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Dive into an eye-opening episode of Speak Up with Anthony Scaramucci featuring Morgan Housel, a luminary in the world of financial wisdom and author of the bestselling book “The Psychology of Money.” Discover Housel’s unparalleled insights on the unpredictability of markets, the psychology behind investment decisions, and strategies to stay financially and psychologically prepared for the next economic downturn. Whether you’re a seasoned investor or new to the financial world, this episode is packed with valuable lessons on building resilience and wisdom in your financial journey. Join us as we explore the intersection of economics, psychology, and the timeless principles of wealth-building with one of the most influential voices in finance today.


Morgan Housel 0:00
I have no idea when the next recession is going to come. I have no idea what’s going to cause the market to fall 30% Next, but whenever it comes, or whatever causes it to fall 30% I’ll be prepared for it financially and psychologically.

Anthony Scaramucci 0:20
Right, well, welcome back to speak up speak up with Anthony Scaramucci. Today we have Morgan Housel, Morgan sold four and a half million copies of his collection of books. But I just told Morgan before the show started, he asked to promise me a drink when he gets to the 100 million copy, hopefully, obviously will drink before that. But he is going to get to the 100 million copy because of his writing style, his insight into life. He’s a modern day, Ben Franklin, if Ben Franklin and Charlie Munger had a baby, it would be Morgan Housel. Although you are a lot better looking than Ben Franklin,

Morgan Housel 1:00
I was, I was gonna say that’d be that’d be an ugly ass baby, no.

Anthony Scaramucci 1:04
Two of them, but you are the International Best Selling Author, you are a partner at the collaborative fund. And most recently, the author of same as ever, you also wrote the book called psychology of money. I gotta tell you, Morgan, I love both of your books. For different reasons, by the way, because the the money book and the same as ever book, they had similar themes. But it really crystallized some things that you need to do. If you want to have the great habits of success, become financially independent, but then just also understand what’s going on around you in life. And frankly, your books were humbling for me because it forced me out of my perspective box, that they give at a much broader perspective. And that’s what I hope we can do today. For our wealthy on customers that tune into the show, here at Wealthy on we want to help our community and audience learn as much as they can about money and investing so that they can build their own wealth and realize their financial goals. Morgan with all your research across your books, in your experience, let’s start there. What’s the most important lesson? What’s the one thing about money and wealth?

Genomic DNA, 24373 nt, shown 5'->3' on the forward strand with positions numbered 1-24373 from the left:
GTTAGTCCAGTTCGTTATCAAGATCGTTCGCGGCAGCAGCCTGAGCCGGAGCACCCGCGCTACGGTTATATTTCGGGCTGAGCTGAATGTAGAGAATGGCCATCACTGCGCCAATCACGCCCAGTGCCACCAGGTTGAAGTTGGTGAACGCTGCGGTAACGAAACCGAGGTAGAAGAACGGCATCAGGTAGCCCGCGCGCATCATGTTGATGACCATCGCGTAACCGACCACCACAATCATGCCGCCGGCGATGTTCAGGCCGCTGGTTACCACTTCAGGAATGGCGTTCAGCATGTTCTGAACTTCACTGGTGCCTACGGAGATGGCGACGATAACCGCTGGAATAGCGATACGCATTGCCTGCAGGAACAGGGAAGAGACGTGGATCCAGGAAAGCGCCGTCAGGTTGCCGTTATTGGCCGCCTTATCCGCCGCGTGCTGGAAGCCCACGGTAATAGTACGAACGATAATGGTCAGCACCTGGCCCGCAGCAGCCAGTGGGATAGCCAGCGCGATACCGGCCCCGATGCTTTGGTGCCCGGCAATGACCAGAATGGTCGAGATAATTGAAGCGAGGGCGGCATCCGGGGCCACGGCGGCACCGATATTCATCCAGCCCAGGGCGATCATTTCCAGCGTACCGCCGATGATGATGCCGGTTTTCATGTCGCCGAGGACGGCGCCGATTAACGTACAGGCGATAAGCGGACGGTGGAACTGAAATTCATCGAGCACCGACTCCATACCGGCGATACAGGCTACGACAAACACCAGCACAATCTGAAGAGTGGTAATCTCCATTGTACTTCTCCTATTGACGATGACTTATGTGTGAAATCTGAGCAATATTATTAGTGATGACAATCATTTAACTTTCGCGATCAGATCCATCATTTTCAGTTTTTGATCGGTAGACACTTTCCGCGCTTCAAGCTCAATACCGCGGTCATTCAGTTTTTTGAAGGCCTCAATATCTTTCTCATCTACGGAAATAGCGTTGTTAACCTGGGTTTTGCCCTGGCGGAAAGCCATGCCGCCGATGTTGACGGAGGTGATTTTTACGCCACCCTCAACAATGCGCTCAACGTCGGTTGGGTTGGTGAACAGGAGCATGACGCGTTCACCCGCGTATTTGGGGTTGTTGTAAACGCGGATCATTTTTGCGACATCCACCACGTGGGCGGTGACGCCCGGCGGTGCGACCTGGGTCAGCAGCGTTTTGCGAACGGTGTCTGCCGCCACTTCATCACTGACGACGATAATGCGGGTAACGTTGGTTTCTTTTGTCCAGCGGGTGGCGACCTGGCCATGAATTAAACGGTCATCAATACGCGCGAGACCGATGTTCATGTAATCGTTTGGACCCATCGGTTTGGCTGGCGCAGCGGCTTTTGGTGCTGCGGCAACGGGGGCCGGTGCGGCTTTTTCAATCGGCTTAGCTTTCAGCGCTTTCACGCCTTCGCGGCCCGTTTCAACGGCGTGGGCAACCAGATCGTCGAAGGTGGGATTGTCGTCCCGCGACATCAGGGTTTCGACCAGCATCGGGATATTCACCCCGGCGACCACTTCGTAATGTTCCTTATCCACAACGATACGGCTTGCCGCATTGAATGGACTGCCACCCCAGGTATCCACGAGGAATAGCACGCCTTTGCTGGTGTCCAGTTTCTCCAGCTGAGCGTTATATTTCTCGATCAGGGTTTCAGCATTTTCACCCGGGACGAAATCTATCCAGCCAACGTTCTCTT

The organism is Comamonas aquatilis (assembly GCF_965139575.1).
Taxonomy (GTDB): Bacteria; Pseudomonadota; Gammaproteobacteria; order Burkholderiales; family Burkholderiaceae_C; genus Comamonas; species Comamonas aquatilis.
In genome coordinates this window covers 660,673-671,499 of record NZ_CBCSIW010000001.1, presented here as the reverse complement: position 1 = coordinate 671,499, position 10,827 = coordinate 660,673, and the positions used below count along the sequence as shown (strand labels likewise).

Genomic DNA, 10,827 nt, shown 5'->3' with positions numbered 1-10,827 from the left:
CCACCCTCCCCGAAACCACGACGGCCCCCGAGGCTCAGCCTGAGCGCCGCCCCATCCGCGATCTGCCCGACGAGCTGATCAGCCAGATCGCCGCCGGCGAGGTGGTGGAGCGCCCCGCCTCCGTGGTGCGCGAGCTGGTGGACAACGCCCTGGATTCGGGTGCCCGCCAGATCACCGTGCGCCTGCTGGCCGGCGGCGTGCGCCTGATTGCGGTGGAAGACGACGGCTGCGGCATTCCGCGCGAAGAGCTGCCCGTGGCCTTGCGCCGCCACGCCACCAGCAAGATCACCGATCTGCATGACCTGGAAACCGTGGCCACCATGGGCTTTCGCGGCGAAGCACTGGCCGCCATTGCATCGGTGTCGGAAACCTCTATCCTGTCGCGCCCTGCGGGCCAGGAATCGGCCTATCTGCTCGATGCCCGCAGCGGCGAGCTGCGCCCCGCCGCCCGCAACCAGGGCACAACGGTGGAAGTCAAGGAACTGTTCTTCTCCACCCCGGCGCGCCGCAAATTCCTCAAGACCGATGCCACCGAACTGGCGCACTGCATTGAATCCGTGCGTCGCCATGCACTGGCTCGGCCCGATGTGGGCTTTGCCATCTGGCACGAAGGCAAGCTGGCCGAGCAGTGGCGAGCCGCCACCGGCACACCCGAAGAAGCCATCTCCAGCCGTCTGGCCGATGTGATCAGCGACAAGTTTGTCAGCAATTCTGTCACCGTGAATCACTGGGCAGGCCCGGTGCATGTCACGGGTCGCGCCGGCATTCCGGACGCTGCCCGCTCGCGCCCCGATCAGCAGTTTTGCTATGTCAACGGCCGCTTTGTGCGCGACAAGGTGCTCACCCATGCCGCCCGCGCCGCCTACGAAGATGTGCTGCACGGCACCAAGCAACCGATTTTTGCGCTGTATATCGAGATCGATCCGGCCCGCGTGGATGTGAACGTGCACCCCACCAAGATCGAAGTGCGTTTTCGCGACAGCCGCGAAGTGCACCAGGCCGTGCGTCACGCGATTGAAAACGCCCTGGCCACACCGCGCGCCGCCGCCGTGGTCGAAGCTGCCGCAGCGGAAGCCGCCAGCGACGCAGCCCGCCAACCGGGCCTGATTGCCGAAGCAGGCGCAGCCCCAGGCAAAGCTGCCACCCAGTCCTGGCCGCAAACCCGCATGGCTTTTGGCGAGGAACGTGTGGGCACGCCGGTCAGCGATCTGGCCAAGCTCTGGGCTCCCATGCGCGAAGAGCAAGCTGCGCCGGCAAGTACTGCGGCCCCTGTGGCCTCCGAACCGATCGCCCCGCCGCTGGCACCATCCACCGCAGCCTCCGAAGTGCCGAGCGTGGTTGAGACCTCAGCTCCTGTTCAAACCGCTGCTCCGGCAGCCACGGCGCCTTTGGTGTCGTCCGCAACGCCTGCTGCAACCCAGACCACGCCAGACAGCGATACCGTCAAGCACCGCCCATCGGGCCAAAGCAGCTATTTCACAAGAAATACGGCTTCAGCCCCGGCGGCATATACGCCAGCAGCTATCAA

Morgan Housel 2:13
Well, I think you kind of hinted on it, Anthony. And thanks again for that, that that wonderful intro. I think the biggest thing with money that impacts everyone, whether you are broke, or a billionaire, and everybody in between is just the acknowledgement that it’s a very personal endeavor, there is no one right way to do it, there’s no one right way to invest, there’s no one right way to save or spend. It’s very personal. And what makes sense for me, might be crazy to you, and vice versa. And for everyone else listening. And I think that is like we are all just products of our past the past that I had my childhood, my teenage years, my adult years, shape and influence how I view the world, as does yours, as is everybody else’s. And I think most financial debates, whether it’s an investing debate, personal finance, debate, spending, debate, lifestyle debate, that people are not actually disagreeing with each other. It’s two people with different life experiences, different personalities, different goals, talking over each other, yelling over each other. That’s really what’s going on. So I think the single most important thing with money regards how much money you make, is spending more time looking in the mirror and trying to figure out who you are, what you and your family want out of this, like money is a tool to give yourself a better life. And there’s a bunch of different ways to use that tool. And I think a lot of money problems come when people are investing or spending or saving in a way that they think society wants them to do it. Like I’m supposed to do this, I’m supposed to invest this way. But it doesn’t fit their personality. And then they become frustrated with like, oh, I made I made some money and I’m investing in spending it but I don’t feel any different. Or maybe I even feel worse. I think that’s the core cause of a lot of problems. It’s just not figuring out who you are.